We've spent the last few days getting the office spruced up for our open house on Friday evening, and I've been finishing up decorating my office. I had a windowpane mirror that I bought a few months ago but had never hung, and Kurt hung that for me last night. I'm in the kitchen, and the cabinets are painted white, so my theme has been white and cream. The mirror frame is white, I have a little off-white cabinet, a white painted wooden birdhouse, pale green candles, crystals, seashells.
And plants! The wife of one of the guys who works here runs a college greenhouse, and she brought me a hanging Wandering Jew plant this afternoon, which is hanging from the heat register. The ceilings here are high, and I was standing there holding the plant, trying to figure out what I was going to do with it. I figured if all else failed I could just sit it on a filing cabinet or something, but Aaron came in, stood up on the chair, and hung it from the register. It works pretty well there, actually.
I also repotted a plant that I've had on my desk for awhile. It's a mixture of several different kinds of plants; Bob brought it home from the funeral of one of his friends' mothers, and I brought it in, thinking it probably wouldn't live very long. But it has, so I got a new pot last weekend and potted it today. It looks pretty good. I really like the energy that plants bring to a space, and I used to have a lot of plants at home.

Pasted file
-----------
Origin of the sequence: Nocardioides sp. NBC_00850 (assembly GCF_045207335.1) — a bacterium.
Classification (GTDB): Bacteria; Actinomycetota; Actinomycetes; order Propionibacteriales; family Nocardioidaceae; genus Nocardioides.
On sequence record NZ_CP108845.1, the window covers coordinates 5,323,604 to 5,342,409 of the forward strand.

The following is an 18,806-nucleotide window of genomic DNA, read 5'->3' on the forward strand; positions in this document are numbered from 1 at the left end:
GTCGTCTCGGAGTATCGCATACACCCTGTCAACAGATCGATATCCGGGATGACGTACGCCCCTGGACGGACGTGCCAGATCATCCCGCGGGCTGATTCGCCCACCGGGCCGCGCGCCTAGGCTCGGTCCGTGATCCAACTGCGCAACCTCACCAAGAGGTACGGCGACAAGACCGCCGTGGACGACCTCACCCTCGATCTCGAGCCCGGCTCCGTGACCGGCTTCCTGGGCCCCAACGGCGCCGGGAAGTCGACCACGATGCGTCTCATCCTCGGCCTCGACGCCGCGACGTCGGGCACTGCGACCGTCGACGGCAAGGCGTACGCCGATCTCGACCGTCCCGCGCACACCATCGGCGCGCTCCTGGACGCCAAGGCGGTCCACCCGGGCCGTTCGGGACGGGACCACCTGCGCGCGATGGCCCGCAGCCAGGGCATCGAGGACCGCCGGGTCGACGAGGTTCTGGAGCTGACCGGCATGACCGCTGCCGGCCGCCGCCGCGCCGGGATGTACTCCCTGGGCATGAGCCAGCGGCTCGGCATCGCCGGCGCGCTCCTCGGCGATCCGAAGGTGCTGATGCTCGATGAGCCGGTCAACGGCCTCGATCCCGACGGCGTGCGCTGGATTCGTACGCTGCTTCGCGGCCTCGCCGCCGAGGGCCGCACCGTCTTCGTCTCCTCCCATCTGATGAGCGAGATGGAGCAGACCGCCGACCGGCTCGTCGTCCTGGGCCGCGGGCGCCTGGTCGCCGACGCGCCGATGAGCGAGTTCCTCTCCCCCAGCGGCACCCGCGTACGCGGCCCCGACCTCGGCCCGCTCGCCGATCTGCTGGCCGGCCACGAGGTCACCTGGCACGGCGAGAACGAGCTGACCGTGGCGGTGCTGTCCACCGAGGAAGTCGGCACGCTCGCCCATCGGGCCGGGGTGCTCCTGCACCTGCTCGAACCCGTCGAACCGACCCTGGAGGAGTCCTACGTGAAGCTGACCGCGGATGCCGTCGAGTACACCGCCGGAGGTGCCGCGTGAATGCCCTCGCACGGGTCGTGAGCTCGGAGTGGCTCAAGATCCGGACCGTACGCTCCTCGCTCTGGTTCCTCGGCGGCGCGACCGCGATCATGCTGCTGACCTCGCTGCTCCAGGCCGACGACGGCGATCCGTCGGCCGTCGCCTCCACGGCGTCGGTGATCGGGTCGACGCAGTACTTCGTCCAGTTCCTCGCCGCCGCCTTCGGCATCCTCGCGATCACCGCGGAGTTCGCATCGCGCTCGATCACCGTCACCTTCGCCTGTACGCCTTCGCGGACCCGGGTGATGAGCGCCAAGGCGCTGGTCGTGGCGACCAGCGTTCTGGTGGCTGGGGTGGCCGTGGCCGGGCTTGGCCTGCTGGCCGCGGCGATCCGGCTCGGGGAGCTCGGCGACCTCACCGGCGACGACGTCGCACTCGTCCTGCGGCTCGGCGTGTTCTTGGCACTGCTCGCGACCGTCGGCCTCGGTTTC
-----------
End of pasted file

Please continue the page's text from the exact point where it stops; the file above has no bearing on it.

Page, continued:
But I kind of got out of the habit of having houseplants, and don't have any at home now. I'm making up for it at the office, though.
I remember seeing Barack Obama at the 2004 Democratic Convention, and being very impressed with him, thinking, wow, he could be president some time. I didn't expect it would be so soon, though.
I've always voted Democratic, and I remember most of the presidential elections, watching and hoping that the Democratic candidate be elected, but most of them weren't terribly important to me. The first election that I really felt "belonged" to me was Clinton/Gore. I felt at that time that I might actually volunteer for the campaign, but I didn't, of course. This election felt like that, too.
I'm so happy, and hopeful for the future. I honestly didn't think it could happen, I thought that when the time came, we'd end up electing another old white man as president. During the convention, when the decision was being made as to whether Obama or Hilary Clinton would be the candidate, I wondered whether it could happen -- could the U.S. elect a black man, or a woman president? I had hopes, I just wasn't confident that it could happen.
But it did. The phrase that struck me the most from his acceptance speech was this:
It's the answer that led those who've been told for so long by so many to be cynical and fearful and doubtful about what we can achieve to put their hands on the arc of history and bend it once more toward the hope of a better day.
I have hope.